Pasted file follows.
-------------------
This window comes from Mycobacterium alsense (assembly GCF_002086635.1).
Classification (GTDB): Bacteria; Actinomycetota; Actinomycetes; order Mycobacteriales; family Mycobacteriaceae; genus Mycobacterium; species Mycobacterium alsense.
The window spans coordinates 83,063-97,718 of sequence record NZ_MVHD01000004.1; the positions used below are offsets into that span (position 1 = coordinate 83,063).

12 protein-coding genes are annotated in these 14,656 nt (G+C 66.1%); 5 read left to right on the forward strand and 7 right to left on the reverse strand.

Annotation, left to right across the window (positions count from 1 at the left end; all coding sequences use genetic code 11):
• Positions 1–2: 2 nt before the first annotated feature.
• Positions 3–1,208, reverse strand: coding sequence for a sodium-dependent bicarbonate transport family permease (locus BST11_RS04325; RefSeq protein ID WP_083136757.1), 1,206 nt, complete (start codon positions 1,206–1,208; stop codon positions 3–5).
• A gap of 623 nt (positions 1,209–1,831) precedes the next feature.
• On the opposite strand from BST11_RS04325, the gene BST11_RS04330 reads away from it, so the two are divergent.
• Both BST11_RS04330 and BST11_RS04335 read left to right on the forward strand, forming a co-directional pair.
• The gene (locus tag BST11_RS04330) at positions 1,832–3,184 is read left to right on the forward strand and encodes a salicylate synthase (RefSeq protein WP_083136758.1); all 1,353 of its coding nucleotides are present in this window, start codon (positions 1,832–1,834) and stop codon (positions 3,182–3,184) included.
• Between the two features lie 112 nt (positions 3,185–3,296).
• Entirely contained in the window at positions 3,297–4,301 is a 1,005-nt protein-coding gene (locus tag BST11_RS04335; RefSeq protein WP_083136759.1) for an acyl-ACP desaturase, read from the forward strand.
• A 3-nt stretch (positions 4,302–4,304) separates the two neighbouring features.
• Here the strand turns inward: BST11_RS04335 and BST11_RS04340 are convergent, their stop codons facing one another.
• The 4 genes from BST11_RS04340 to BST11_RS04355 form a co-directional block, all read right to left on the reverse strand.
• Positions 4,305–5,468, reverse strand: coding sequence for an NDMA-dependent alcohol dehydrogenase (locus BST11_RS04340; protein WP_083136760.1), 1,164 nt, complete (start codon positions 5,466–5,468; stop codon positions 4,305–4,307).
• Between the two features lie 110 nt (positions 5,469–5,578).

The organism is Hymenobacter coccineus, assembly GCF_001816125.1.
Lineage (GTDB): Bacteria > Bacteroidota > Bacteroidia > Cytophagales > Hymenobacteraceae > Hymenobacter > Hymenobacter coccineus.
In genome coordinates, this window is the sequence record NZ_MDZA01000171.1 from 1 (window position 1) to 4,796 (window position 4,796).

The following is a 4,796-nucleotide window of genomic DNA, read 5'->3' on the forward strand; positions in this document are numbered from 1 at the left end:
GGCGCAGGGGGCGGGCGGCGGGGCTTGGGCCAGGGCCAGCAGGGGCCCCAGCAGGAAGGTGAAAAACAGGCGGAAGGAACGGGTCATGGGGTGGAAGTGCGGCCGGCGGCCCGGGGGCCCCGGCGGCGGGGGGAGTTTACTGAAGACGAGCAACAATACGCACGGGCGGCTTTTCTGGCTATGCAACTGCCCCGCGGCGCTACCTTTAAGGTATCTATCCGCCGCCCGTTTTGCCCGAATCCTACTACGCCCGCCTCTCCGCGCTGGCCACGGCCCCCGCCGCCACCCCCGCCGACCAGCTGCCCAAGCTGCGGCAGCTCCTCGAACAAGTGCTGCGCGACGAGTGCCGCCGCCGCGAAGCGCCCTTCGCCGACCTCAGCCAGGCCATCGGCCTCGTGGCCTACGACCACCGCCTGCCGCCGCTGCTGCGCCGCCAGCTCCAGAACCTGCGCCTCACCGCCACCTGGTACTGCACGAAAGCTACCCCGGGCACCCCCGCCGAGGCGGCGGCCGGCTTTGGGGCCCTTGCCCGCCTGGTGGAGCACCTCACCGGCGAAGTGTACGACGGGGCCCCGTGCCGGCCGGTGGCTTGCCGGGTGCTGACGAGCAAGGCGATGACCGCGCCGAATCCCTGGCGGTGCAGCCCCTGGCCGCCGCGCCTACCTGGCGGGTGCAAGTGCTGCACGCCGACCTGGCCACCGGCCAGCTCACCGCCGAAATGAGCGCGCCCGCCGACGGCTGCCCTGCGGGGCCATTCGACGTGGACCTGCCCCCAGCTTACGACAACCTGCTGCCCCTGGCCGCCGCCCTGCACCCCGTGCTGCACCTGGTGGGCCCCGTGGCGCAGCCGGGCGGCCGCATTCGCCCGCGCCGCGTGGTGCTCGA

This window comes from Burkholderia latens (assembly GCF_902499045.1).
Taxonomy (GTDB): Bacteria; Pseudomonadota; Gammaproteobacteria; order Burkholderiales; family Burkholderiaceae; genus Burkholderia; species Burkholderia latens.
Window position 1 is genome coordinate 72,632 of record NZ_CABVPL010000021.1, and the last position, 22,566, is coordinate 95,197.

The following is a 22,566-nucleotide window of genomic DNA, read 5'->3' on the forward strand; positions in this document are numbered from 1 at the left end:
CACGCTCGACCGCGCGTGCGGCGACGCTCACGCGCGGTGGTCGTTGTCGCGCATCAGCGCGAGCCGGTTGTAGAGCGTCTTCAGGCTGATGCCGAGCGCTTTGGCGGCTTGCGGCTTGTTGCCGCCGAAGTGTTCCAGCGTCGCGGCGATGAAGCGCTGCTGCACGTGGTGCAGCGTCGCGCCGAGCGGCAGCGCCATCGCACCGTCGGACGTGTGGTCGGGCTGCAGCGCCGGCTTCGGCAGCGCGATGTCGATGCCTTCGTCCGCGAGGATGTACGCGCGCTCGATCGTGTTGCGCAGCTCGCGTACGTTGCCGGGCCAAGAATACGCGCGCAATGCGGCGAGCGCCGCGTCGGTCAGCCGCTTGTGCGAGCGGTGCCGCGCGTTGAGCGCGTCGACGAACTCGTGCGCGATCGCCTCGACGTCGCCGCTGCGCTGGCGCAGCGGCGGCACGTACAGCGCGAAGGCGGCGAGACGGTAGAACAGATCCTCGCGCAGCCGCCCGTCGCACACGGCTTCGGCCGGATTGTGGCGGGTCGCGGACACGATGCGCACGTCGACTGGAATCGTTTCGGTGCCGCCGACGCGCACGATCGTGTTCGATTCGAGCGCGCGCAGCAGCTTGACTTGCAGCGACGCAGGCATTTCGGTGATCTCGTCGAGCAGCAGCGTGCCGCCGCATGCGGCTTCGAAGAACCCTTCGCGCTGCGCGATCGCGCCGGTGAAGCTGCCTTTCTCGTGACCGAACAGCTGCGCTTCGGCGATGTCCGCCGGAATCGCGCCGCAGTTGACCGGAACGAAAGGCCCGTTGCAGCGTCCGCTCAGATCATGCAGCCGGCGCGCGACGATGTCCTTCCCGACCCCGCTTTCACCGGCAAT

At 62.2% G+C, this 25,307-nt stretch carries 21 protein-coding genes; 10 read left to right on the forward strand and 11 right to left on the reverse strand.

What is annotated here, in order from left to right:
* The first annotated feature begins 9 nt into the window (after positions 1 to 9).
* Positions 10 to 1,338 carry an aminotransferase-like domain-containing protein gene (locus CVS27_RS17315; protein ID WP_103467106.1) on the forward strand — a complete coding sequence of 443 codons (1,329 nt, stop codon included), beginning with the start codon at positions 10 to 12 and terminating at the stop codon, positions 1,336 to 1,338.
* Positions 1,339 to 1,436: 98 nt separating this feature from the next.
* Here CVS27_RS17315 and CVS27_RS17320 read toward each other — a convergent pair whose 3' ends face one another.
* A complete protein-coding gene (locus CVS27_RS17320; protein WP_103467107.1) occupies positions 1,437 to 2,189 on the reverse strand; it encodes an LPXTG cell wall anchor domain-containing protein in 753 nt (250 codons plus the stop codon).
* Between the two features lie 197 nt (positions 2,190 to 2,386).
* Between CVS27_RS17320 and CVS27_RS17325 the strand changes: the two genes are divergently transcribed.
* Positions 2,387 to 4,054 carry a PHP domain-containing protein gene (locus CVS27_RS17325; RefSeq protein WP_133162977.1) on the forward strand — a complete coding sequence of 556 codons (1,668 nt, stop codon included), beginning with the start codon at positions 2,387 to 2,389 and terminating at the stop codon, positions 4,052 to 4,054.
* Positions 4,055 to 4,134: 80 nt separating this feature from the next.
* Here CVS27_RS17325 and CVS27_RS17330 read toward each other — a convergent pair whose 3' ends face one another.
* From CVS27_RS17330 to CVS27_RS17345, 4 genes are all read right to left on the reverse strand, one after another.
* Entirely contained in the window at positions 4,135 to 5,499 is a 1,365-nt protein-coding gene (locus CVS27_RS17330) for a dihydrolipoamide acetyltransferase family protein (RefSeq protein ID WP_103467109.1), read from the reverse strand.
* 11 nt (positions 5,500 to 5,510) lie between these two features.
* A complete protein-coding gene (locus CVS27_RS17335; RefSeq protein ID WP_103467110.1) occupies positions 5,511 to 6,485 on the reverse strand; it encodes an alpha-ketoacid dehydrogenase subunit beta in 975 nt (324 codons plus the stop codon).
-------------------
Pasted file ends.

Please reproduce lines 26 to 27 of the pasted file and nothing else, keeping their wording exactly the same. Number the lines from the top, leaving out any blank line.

Window position 1 is genome coordinate 72,632 of record NZ_CABVPL010000021.1, and the last position, 22,566, is coordinate 95,197.

The following is a 22,566-nucleotide window of genomic DNA, read 5'->3' on the forward strand; positions in this document are numbered from 1 at the left end: